The game is just five minutes old when Pathomtat in the Chainat goal hands Samut Prakan a dream start. Under no pressure at all, he flaps at a routine free kick floated into the box, and there is Sho Shomoji to nod the ball into an empty net and score against his old club.
It's turning into an uncomfortable night for goalkeepers as Samut Prakan's Thatpicha almost returns the favour on 12 minutes. His fumble allows Santipap the chance to restore parity but his header is acrobatically cleared off the line by Diawara. The TV replays are inconclusive but I can't help feel VAR would have had a long, hard look at that one.
Yodsakorn has a glorious chance to extend Samut Prakan's lead midway through the half but opts to sidefoot past the keeper instead of going for power. Karn Jorates follows up on the rebound but puts his shot well over the bar.
Chainat equalise on the half hour and the goal had been coming. Brazilian midfielder Wellington, in his second spell at the club and easily their most dangerous player, goes on a mazy run before slipping the ball to Sarayut, who makes no mistake with a powerful shot.
With the home support behind them, the remainder of the half belongs to Chainat. Thatpicha makes at least two fine saves, including one from a direct free kick.
Half-time: Chainat Hornbill 1 Samut Prakan 1
Perhaps it was the excessive heat and humidity, combined with the poor air quality which took its toll on the players, but the second half was a pretty dire watch. Samut Prakan looked to have come for the point and Chainat didn't really getting the rub of the green. Wellington continued to look the most likely match winner and saw a couple of decent efforts saved while several Samut Prakan players were lucky to escape with no more than a yellow card for some hefty challenges, none more so than Captain Kitikai, who really needs to curb his temper when things get a bit physical.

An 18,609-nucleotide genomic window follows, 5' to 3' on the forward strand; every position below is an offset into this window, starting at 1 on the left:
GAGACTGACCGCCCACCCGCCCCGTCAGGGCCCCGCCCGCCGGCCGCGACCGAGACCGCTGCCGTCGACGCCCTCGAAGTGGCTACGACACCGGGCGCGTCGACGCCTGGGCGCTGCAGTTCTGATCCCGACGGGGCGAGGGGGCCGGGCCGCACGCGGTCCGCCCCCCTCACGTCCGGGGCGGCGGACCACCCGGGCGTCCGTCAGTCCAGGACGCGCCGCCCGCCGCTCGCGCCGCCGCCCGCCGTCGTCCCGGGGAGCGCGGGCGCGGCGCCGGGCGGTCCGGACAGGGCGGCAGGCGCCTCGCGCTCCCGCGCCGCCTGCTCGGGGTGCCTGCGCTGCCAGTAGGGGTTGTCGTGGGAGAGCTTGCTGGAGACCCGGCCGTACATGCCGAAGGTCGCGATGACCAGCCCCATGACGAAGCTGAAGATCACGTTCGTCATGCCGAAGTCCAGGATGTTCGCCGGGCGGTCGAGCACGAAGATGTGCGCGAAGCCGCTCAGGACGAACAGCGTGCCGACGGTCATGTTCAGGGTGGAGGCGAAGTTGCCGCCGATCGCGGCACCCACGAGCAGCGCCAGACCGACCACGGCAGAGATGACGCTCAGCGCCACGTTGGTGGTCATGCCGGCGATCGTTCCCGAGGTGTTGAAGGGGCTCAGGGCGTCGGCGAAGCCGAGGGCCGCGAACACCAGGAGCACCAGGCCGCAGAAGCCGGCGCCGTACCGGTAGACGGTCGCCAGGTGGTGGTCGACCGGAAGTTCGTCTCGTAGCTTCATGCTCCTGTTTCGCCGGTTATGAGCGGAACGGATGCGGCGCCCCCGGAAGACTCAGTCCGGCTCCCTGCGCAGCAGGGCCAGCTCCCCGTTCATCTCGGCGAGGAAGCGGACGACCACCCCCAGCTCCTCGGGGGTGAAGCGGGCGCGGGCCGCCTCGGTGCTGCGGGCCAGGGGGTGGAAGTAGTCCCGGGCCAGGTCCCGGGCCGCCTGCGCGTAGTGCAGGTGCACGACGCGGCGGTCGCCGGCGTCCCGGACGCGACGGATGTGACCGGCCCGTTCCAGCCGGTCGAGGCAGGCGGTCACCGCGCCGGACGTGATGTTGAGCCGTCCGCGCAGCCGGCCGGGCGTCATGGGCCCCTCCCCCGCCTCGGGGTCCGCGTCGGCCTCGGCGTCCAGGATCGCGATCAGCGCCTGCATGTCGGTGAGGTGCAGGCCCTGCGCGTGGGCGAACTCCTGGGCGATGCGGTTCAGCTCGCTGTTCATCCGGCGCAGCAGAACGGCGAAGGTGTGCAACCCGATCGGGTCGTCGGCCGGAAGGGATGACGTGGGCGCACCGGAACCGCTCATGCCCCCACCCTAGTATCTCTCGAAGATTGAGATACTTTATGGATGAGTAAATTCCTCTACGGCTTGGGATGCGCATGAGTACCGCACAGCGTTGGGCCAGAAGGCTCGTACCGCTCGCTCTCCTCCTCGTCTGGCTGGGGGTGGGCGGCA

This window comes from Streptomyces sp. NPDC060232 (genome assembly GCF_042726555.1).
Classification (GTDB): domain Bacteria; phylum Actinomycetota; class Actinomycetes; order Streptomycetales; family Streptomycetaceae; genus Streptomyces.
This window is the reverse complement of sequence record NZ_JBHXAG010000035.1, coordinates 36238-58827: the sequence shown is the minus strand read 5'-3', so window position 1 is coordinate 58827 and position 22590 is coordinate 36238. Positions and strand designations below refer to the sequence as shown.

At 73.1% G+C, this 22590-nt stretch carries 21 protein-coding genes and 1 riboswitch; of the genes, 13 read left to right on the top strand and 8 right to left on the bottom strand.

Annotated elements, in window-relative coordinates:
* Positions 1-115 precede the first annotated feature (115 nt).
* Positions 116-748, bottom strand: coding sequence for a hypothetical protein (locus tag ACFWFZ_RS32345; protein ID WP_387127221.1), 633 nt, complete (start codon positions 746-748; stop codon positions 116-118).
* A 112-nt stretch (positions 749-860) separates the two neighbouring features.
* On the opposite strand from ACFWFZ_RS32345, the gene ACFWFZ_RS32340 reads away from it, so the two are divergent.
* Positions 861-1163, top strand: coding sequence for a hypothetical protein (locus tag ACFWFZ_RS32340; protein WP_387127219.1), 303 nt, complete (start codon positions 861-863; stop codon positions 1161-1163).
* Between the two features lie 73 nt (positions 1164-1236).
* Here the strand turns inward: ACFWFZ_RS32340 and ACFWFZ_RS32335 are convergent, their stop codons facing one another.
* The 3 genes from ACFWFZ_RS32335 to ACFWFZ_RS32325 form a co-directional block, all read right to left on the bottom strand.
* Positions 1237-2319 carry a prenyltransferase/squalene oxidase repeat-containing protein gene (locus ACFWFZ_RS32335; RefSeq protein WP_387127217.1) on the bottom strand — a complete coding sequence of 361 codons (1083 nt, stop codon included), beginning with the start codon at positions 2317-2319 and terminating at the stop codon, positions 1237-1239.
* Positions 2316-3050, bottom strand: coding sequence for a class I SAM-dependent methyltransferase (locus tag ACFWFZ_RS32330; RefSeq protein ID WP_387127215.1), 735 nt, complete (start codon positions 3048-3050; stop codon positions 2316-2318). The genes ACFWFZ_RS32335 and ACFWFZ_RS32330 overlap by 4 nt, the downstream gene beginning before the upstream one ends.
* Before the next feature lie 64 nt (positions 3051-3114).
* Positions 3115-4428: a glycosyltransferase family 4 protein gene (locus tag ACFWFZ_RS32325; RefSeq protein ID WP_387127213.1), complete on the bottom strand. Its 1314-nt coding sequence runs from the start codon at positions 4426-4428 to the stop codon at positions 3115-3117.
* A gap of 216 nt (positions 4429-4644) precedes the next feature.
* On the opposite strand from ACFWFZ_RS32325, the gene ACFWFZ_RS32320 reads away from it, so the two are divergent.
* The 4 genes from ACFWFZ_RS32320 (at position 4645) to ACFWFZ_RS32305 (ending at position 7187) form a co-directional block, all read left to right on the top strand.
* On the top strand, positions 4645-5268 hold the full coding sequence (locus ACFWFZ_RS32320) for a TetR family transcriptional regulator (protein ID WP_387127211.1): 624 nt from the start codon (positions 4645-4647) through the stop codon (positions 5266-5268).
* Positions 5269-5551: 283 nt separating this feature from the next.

For all Chainat's comparative dominance, Samut Prakan could've stolen the points as the game drew to a close but two attackers both failed to get a toe to a low left wing cross.
The referee's final whistle was a signal for almost every player out there to collapse to to the ground, but it was from sheer exhaustion rather than disappointment. It had been that sort of night.
Full-time: Chainat Hornbill 1 Samut Prakan 1
I'll take a point from that because we certainly didn't deserve any more. But all in all, another very enjoyable football weekend and a great road trip. And I still can't get over the strawberries! I loved Chainat's football ground but can't say I come away with as much enthusiasm for the province.
Tun and I stayed on for another day in Chainat but frankly speaking, we found filling a third full day quite difficult.
The Manorom riverside community is best known for its morning market but unfortunately we got up a little too late to catch it. However, it has some fine street art (20 different works apparently) a gaudy Chinese temple at the end of the main street, an old sailing ship, a patch of riverside land teeming with sunflowers and a couple of cute coffee shops. What it doesn't have is visitors.
From Manarom, it's a somewhat tedious hour's drive to Wat Glai Gan Won (it translates as 'far from worry') but Tun wanted to feed wild deer and this area is where you'll find 'em. And that folks is a wrap on Chainat.
Who's up next?
The games come thick and fast in the first half of March as we take on Ayutthaya United at home this Wednesday (15th March)